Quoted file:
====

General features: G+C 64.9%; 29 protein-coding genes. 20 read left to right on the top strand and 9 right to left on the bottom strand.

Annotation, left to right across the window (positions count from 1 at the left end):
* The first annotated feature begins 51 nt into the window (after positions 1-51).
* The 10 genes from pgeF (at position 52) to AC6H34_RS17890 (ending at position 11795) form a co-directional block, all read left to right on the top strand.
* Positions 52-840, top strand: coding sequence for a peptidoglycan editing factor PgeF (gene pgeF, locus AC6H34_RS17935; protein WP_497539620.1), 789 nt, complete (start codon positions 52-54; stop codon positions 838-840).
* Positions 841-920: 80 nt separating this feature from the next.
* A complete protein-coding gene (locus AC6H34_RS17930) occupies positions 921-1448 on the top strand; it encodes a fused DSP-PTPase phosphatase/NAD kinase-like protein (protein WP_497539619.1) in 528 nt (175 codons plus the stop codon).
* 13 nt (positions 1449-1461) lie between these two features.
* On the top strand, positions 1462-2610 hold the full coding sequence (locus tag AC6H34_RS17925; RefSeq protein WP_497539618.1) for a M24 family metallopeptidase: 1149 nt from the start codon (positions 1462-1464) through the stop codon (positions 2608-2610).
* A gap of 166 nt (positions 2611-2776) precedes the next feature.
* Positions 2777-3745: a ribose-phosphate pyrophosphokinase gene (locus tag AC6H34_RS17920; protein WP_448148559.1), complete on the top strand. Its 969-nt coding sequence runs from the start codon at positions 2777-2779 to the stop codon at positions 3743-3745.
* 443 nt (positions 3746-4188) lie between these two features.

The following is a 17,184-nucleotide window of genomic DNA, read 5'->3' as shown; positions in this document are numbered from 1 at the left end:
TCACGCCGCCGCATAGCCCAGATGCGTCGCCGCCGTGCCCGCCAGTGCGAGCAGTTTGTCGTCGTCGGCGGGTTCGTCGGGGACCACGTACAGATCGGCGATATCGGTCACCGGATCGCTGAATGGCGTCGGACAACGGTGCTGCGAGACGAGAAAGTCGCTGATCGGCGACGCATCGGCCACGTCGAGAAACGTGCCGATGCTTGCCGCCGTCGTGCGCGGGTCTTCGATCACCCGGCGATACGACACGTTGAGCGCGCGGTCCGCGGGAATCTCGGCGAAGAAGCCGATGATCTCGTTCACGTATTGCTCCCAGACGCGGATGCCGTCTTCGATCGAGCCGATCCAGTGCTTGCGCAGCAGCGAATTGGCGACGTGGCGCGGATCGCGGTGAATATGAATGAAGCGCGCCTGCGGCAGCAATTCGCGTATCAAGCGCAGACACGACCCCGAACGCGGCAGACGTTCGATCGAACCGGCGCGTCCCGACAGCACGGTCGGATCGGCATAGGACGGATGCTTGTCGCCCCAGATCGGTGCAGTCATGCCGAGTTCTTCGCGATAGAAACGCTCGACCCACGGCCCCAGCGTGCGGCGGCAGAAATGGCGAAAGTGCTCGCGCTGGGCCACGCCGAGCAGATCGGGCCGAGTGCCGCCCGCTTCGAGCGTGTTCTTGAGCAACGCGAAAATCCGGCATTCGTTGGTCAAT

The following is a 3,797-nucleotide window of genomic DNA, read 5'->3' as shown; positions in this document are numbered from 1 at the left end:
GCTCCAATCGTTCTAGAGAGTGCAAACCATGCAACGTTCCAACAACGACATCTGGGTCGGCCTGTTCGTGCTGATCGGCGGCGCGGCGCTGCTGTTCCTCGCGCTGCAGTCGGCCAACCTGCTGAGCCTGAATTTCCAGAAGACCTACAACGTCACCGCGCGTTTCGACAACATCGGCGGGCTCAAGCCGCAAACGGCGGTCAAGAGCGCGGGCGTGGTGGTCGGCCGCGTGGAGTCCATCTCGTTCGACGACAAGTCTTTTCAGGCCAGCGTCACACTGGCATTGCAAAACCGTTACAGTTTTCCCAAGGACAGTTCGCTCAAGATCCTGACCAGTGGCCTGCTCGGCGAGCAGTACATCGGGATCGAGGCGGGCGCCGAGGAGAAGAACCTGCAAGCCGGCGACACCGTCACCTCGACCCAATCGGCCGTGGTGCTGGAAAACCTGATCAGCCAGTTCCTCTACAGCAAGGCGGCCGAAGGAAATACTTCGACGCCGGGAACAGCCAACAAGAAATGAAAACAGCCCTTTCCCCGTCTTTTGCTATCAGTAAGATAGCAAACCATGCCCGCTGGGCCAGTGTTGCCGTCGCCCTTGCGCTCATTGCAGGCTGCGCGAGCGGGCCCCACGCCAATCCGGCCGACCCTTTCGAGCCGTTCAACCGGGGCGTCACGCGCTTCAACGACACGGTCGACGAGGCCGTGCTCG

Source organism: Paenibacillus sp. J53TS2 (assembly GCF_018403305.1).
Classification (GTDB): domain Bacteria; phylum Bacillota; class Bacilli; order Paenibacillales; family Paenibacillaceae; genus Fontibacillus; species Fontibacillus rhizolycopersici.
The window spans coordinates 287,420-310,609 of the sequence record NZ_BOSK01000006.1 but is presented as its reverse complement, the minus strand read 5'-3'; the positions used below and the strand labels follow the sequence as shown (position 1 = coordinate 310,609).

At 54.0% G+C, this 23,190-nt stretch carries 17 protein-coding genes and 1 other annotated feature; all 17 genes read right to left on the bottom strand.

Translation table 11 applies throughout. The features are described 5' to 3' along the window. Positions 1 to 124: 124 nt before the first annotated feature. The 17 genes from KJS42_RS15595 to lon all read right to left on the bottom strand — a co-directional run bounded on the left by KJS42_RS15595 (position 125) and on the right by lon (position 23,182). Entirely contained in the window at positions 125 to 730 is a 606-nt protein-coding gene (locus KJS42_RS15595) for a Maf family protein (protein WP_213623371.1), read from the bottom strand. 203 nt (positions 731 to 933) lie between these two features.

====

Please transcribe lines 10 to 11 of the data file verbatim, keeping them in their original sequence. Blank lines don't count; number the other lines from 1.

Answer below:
* A gap of 166 nt (positions 2611-2776) precedes the next feature.
* Positions 2777-3745: a ribose-phosphate pyrophosphokinase gene (locus tag AC6H34_RS17920; protein WP_448148559.1), complete on the top strand. Its 969-nt coding sequence runs from the start codon at positions 2777-2779 to the stop codon at positions 3743-3745.